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How can I write a RE which validates the URLs without the scheme:


  • www.example.com
  • example.com


share|improve this question
Can you specify what you mean by URLs? Just HTTP URLs? And what do you want to allow there? Just the host part as shown in your example? – Gumbo Jun 9 '09 at 16:42
What about command.com and win.com? Figuring out that a word with a single period in is a URL is asking for trouble. – jmucchiello Jun 9 '09 at 16:45
@jmucchiello: I don't think he's asking for a regex that can pull URLs out of some text. I rather suspect it is for input validation. – Tomalak Jun 9 '09 at 17:12
I'm trying to validate the url without the resource type as in excluding the "HTTP://" section. The dumb way to do it will be if url.starts_with("HTTP://"), then fail. I don't want to extract anything, just a simple validation. – Thierry Lam Jun 9 '09 at 17:23
up vote 4 down vote accepted
  • string must start with an ASCII letter or number
  • ASCII letters, numbers, dots and dashes follow (no slashes or colons allowed)
  • optional: a port is allowed (":8080")
  • optional: anything after a slash may follow (since you said "URL")
  • then the end of the string


  • no line breaks allowed
  • no validity or sanity checking
  • no support for "internationalized domain names" (IDNs)
  • leave off the "optional:" parts if you like, but be sure to include the final "$"

If your regex flavor supports it, you can shorten the above to:


Be aware that \w may include Unicode characters in some regex flavors. Also, \w includes the underscore, which is invalid in host names. An explicit approach like the first one would be safer.

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Actually the RFC has a domainlabel as the possible first token, defined as alphanum. [ domainlabel = alphanum | alphanum *( alphanum | "-" ) alphanum ]. So it looks like your first bullet point is wrong. – Axeman Jun 9 '09 at 18:29
To me that reads as "(alphanum) or (alphanum plus (any number of alphanum or '-') plus alphanum)". What am I missing here? – Tomalak Jun 9 '09 at 18:48
Your regex starts with alpha, excluding a legal num in the first position. That's what Axeman is talking about. – brian d foy Jun 9 '09 at 20:12
Oh, I see. My bad, I was to fixed on the hyphen to notice. :-) Corrected, thanks for pointing out. – Tomalak Jun 9 '09 at 20:17

If you're trying to do this for some real code, find the URL parsing library for your language and use that. If you don't want to use it, look inside to see what it does.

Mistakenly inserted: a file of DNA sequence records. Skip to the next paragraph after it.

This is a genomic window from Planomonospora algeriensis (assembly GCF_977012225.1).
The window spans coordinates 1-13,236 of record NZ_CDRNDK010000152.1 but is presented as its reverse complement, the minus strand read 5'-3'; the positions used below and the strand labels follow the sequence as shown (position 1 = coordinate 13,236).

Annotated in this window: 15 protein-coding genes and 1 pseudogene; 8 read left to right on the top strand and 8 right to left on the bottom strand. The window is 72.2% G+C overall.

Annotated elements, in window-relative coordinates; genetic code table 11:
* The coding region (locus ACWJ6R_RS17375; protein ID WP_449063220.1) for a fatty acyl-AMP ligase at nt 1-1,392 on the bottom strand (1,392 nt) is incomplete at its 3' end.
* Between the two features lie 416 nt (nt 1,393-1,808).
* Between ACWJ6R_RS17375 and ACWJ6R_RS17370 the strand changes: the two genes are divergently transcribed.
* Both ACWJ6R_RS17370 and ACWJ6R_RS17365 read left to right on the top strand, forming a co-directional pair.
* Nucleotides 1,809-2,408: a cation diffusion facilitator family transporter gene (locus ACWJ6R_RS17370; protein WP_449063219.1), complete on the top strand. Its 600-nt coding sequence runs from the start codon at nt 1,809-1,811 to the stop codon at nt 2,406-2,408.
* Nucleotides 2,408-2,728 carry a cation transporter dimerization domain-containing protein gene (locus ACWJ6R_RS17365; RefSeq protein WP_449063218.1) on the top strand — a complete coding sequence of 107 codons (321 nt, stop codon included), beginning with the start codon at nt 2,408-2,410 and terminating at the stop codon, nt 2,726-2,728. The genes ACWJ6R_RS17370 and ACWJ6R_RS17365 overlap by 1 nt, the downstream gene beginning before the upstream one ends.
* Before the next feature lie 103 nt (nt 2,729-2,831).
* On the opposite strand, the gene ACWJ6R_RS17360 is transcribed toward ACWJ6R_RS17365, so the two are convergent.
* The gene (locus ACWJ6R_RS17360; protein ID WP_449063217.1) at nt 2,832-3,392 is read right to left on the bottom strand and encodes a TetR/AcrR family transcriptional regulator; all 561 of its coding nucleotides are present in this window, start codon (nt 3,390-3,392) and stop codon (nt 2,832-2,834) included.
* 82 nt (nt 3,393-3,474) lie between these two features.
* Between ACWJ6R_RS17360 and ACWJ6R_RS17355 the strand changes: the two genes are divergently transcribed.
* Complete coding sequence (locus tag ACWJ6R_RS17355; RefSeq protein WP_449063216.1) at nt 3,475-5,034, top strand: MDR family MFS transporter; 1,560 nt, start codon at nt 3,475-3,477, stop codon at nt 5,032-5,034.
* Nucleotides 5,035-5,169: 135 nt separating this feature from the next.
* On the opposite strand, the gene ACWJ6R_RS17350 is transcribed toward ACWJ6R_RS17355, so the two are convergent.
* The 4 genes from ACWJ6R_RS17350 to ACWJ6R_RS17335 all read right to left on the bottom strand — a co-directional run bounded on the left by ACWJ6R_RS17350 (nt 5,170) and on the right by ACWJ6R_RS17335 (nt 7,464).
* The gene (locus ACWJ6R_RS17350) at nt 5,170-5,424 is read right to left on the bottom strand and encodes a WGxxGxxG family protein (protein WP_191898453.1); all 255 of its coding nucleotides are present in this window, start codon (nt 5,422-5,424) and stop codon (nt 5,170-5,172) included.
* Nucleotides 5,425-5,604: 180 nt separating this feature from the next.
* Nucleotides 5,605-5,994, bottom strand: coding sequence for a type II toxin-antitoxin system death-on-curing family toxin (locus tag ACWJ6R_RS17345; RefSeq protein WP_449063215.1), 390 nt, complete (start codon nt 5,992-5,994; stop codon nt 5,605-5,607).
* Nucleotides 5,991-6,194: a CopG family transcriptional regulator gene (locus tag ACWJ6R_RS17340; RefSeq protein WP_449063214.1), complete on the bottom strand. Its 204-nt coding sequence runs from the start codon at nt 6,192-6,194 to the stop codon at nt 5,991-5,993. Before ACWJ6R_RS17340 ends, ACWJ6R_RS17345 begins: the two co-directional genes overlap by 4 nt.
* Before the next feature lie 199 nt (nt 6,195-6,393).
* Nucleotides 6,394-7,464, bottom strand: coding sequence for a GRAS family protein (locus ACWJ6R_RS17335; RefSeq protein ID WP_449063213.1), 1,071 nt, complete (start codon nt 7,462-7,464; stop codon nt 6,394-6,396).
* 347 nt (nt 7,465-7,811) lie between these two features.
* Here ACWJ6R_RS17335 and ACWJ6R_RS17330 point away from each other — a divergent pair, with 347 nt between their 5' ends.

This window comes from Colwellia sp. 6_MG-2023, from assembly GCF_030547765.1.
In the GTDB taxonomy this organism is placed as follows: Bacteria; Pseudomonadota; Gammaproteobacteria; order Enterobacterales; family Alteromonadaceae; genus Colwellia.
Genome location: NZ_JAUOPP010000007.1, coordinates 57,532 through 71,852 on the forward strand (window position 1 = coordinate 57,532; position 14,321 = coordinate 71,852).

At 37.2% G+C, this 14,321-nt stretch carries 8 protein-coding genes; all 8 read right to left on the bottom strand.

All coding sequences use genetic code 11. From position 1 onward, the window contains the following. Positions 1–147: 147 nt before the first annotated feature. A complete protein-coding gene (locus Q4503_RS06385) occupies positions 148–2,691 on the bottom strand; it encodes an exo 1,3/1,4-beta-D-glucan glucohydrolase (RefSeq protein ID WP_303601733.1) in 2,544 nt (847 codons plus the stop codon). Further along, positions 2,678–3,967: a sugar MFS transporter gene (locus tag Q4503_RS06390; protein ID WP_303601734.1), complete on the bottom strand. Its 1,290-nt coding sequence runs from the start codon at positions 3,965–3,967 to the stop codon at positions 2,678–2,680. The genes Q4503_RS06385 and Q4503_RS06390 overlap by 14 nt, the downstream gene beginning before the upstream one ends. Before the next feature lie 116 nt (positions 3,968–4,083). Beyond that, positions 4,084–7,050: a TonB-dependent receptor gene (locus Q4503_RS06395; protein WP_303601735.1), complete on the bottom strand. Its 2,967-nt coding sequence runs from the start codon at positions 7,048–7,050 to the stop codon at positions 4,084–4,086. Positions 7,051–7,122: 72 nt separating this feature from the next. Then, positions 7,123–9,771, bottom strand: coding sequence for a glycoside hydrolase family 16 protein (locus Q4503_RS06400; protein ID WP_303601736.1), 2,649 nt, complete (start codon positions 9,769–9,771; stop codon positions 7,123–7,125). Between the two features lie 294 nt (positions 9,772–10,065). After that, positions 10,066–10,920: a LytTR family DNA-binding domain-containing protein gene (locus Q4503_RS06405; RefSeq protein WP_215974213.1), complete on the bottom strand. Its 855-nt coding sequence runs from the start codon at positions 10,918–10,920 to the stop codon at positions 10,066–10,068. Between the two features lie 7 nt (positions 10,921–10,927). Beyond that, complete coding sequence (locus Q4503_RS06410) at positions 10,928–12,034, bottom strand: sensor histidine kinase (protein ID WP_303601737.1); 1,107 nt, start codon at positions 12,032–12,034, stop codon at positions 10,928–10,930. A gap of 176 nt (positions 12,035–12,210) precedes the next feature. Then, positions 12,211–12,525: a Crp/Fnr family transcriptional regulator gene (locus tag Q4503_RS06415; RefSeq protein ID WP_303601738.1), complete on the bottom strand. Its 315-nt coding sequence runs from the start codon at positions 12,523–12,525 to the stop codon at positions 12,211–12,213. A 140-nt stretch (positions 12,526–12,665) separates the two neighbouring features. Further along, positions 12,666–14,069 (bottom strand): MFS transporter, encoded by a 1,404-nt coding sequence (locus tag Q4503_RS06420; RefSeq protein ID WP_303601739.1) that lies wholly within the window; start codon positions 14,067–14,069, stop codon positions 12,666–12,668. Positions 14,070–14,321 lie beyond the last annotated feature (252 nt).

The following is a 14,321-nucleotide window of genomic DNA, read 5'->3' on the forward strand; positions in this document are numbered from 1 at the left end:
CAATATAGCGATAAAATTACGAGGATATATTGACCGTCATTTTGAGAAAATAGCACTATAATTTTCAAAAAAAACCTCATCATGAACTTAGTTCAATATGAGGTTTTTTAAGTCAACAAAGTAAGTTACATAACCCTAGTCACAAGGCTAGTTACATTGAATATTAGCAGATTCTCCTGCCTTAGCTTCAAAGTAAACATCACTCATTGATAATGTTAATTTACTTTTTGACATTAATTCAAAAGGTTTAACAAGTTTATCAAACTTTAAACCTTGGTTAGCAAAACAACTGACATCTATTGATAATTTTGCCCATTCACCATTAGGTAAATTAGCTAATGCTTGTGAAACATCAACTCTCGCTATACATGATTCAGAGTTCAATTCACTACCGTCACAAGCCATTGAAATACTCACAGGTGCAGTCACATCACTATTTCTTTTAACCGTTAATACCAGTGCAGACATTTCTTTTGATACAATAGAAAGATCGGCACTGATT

The thing that you are calling "resource" is known as a "scheme". It's documented in RFC 1738 which says:

[2.1] ... In general, URLs are written as follows:


A URL contains the name of the scheme being used (<scheme>) followed by a colon and then a string (the <scheme-specific-part>) whose interpretation depends on the scheme.

And, later in the BNF,

scheme = 1*[ lowalpha | digit | "+" | "-" | "." ]

So, if a scheme is there, you can match it with:


If that matches, you have what the URL syntax considers a scheme and your validation fails. If you have strings with port numbers, like www.example.com:80, then things get messy. In practice, I haven't dealt with schemes with - or ., so you might add a real world fudge to get around that until you decide to use a proper library.

Anything beyond that, like checking for existing and reachable domains and so on, is better left to a library that's already figured it all out.

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My guess is


In more primitive RE syntax that would be


Or even more primitive still:

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Thanks guys, I think I have a Python and a PHP solution. Here they are:

Python Solution:

import re

url = 'http://www.foo.com'
p = re.compile(r'^(?!http(s)?://$)[A-Za-z][A-Za-z0-9.-]+(:\d+)?(/.*)?$')
m = p.search(url)
print m     # m returns _sre.SRE_Match if url is valid, otherwise None

PHP Solution:

$url = 'http://www.foo.com';
preg_match('/^(?!http(s)?:\/\/$)[A-Za-z][A-Za-z0-9\.\-]+(:\d+)?(\/\.*)?$/', $url);
share|improve this answer
Now what happens when you have https://? – brian d foy Jun 9 '09 at 18:26
The url will still be invalid, but if you insist, I can still handle it. – Thierry Lam Jun 9 '09 at 18:35

URL syntax is quite complex, you need to narrow it down a bit. You can match anything.ext, if that is enough:

share|improve this answer
This doesn't work for the example input, which has more than one dot. – brian d foy Jun 9 '09 at 16:44

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